People have judged us all along, but the ones I care about get over it when they see everything is OK. Like others said, many people will find any reason to judge parents.
I have been with my DH since right after I turned 20. I got pregnant at 22 by accident, had my daughter at 23, got married at 25, now 26 and TTC #2. So I didn't choose this path per se, but I did choose to keep the pregnancy and to enter into a long-term monogamous relationship early in my life.
I love being a younger mother but am also happy that my kids will have probably left home by the time I'm in my late 40's.
I am not a housewifey type. I am a pretty good cook, but I don't especially enjoy it and my husband's cooking is better. I clean only because it needs doing - actually, we have a cleaner now, but I still tidy up a fair bit. I am going back to study next semester and can't wait - I much prefer a balance between staying at home and doing something intellectually challenging (although being a SAHM is definitely challenging in other ways!) to being a SAHM, which I did for the first 18 months of Mila's life.
I do get very frustrated by the notion that once you have kids, that's it. No more study, no more exciting travel, no more nights out or whatever people in their 20's who don't have kids think they can only do without babies. We're now living in an isolated location but until we moved I had an active social life and plenty of time with my husband. Now we have lots of travel opportunities, which is my other great love in life. Summary of my rant: life does not end when you have babies!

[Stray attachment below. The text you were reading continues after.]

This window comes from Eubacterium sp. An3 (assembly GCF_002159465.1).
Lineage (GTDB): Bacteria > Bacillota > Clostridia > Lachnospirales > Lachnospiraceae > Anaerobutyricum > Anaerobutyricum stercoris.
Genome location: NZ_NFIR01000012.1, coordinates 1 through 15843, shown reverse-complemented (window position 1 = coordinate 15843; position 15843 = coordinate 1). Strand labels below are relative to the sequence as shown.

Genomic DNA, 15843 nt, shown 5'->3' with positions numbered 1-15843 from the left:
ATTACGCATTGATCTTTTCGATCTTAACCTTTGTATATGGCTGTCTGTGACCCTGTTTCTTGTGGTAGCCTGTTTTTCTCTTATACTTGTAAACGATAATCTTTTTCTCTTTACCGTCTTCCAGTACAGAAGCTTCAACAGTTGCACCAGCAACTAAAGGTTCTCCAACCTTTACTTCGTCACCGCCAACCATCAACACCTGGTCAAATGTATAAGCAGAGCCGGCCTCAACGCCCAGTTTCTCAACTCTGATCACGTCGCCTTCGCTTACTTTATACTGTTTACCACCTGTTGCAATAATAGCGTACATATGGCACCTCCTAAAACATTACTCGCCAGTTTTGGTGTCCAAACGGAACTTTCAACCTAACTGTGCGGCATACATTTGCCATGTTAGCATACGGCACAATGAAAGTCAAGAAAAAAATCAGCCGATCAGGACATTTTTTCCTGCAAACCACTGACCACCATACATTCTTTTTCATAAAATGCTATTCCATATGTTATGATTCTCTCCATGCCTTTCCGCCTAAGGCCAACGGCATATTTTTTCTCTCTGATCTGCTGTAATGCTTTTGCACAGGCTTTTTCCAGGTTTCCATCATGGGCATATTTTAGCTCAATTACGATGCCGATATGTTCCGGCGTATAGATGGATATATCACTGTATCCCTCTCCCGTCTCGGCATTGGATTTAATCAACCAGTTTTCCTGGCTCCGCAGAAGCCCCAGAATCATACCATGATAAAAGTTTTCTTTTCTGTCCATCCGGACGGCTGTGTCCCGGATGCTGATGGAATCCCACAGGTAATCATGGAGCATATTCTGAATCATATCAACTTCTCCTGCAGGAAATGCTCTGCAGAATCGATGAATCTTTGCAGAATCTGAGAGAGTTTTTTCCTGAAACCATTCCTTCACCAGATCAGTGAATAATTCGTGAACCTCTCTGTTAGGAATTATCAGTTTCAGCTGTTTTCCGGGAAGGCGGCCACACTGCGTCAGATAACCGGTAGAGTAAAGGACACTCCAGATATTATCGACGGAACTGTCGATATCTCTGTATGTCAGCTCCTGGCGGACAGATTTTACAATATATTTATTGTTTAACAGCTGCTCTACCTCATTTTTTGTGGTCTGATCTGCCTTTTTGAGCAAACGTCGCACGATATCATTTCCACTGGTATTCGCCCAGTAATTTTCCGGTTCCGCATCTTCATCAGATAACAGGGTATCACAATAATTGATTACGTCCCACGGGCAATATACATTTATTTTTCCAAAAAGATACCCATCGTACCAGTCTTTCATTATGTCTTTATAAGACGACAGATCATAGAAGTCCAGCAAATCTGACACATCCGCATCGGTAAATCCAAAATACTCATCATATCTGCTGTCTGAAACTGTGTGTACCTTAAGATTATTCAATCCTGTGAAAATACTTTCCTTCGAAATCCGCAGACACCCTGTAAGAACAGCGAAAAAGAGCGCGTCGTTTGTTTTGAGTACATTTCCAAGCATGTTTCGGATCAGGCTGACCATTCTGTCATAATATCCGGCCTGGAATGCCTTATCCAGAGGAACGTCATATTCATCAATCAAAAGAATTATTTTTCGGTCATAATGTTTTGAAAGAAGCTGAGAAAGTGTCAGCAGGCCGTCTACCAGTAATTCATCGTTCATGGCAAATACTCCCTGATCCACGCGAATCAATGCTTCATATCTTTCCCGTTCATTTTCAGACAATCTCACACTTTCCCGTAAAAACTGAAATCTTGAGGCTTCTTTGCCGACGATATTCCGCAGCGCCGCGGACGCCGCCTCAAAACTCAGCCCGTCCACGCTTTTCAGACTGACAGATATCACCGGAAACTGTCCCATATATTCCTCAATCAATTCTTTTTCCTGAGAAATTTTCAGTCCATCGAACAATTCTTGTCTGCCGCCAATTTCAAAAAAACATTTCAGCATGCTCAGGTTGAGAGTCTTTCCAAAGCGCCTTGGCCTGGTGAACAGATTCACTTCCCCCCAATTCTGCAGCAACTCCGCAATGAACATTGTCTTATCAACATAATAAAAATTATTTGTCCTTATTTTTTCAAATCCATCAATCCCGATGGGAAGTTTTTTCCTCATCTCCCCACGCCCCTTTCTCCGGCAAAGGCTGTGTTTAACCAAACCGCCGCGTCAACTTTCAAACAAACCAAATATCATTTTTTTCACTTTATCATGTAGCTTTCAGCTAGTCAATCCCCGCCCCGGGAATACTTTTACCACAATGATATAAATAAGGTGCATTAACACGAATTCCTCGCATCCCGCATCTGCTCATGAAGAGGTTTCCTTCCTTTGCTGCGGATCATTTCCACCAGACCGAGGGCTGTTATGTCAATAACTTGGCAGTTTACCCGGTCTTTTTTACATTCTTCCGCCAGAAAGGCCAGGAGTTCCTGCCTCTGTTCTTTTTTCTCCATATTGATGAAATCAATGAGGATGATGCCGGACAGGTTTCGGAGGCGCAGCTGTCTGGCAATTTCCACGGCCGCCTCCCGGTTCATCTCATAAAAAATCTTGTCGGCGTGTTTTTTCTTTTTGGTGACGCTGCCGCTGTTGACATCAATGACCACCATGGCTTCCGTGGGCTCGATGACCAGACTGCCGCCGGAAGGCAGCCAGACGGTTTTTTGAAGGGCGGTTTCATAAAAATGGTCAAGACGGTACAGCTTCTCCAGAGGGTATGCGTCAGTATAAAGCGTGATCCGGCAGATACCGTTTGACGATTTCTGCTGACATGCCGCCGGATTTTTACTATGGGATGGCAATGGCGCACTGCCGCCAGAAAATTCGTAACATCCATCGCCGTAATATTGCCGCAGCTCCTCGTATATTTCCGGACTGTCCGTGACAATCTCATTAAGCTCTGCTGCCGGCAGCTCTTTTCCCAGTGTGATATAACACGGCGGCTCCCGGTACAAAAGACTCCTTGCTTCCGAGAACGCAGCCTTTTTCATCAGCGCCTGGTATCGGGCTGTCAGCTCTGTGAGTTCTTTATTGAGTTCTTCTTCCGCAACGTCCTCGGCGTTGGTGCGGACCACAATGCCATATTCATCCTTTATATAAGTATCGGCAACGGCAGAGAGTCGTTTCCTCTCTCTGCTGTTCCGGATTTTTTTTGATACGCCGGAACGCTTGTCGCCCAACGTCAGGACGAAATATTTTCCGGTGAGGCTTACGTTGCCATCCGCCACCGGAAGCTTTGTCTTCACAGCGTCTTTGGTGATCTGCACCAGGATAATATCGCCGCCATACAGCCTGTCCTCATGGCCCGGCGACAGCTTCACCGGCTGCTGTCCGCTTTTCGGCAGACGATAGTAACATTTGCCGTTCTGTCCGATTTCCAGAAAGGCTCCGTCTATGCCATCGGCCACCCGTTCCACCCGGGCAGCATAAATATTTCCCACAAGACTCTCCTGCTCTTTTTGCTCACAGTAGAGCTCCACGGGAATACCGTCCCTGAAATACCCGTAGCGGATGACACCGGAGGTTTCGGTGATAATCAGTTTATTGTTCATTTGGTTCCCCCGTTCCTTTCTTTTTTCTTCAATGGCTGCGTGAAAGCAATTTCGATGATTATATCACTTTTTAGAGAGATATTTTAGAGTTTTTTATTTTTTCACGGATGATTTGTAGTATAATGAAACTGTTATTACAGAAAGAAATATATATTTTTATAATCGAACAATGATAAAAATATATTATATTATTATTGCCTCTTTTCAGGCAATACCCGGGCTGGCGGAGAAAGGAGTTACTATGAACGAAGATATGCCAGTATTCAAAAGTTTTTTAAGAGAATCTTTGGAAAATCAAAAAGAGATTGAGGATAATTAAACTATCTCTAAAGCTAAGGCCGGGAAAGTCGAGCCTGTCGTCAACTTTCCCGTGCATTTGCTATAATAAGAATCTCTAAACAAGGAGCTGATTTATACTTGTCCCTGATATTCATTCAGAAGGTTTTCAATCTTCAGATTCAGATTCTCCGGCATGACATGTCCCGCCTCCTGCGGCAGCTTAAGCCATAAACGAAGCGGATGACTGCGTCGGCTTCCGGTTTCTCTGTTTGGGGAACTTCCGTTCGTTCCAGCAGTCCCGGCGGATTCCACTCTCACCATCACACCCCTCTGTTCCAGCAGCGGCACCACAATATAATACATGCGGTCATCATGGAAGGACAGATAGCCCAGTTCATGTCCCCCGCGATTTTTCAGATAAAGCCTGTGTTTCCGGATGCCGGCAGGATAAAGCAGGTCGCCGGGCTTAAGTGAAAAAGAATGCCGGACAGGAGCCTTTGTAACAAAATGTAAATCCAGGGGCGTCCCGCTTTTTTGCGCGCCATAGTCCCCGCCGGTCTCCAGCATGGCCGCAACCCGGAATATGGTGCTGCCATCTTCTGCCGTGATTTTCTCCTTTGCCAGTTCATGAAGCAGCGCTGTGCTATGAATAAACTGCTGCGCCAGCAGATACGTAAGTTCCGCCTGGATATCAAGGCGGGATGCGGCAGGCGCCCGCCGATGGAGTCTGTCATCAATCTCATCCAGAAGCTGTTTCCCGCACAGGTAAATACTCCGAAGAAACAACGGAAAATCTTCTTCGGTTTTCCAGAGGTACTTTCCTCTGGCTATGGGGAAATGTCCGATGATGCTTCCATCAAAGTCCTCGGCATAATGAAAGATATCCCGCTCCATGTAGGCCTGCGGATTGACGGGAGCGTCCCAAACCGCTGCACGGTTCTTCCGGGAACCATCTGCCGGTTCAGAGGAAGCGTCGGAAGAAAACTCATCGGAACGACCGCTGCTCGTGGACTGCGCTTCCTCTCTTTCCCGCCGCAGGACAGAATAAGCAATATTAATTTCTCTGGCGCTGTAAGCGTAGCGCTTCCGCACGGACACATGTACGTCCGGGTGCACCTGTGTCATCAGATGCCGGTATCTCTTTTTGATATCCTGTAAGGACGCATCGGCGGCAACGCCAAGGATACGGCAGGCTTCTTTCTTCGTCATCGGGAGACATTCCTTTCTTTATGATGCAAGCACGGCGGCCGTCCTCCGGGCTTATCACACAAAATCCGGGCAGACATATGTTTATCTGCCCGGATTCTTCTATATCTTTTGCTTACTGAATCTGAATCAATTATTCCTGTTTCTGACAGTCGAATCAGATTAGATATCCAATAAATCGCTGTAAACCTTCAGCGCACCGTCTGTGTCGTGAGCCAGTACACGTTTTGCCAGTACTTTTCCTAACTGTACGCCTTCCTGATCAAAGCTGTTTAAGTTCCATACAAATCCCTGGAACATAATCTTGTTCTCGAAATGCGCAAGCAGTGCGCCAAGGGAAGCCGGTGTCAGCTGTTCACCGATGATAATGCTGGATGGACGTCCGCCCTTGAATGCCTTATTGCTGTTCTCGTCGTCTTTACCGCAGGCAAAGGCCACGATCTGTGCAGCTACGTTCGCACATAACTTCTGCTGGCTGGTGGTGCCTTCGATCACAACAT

I agree with the point that feminism is about the ability to make choices in life. I identify as a feminist, and I would defend my right to choose this path in life. However, I also agree with the point that these choices did not exist for many women in the 40's and 50's. Therein lies the difference: it's not half as satisfying a choice if it's what you must do, like it or not.
The door doesn't slam shut when you have children, my lovely neighbor had her three children before 25 and now is a young, energetic grandmother who went back to education and became a nurse. Young mothers have the time and energy for travel etc when their children are grown.
Having said that I was 37 and 39 when I had mine. Good luck with your family!
I'm not as young as you, but I don't consider myself old, either. I'm 32 and pregnant with baby #2. I had #1 at 28. I can say right now, I wouldn't have been ready younger to have a baby. I've been with my husband since we were 18, so it's not like I hadn't found the right guy, either. I do question making 17 and 18 year-olds (male or female) make the choice of what they're going to do with the rest of their life. I went to school, decided I hated my degree about halfway through and still plugged along. It wasn't until I'd been working 3.5 years that I decided I really couldn't stand it anymore, quit my job, and went back to school. If I'd had a child already, I wouldn't have had that freedom. Then I went and got pregnant while still in grad school. My daughter was 2 when I graduated.
As someone else stated, feminism is allowing women to make choices for themselves. If that choice is being a SAHM, then more power to you.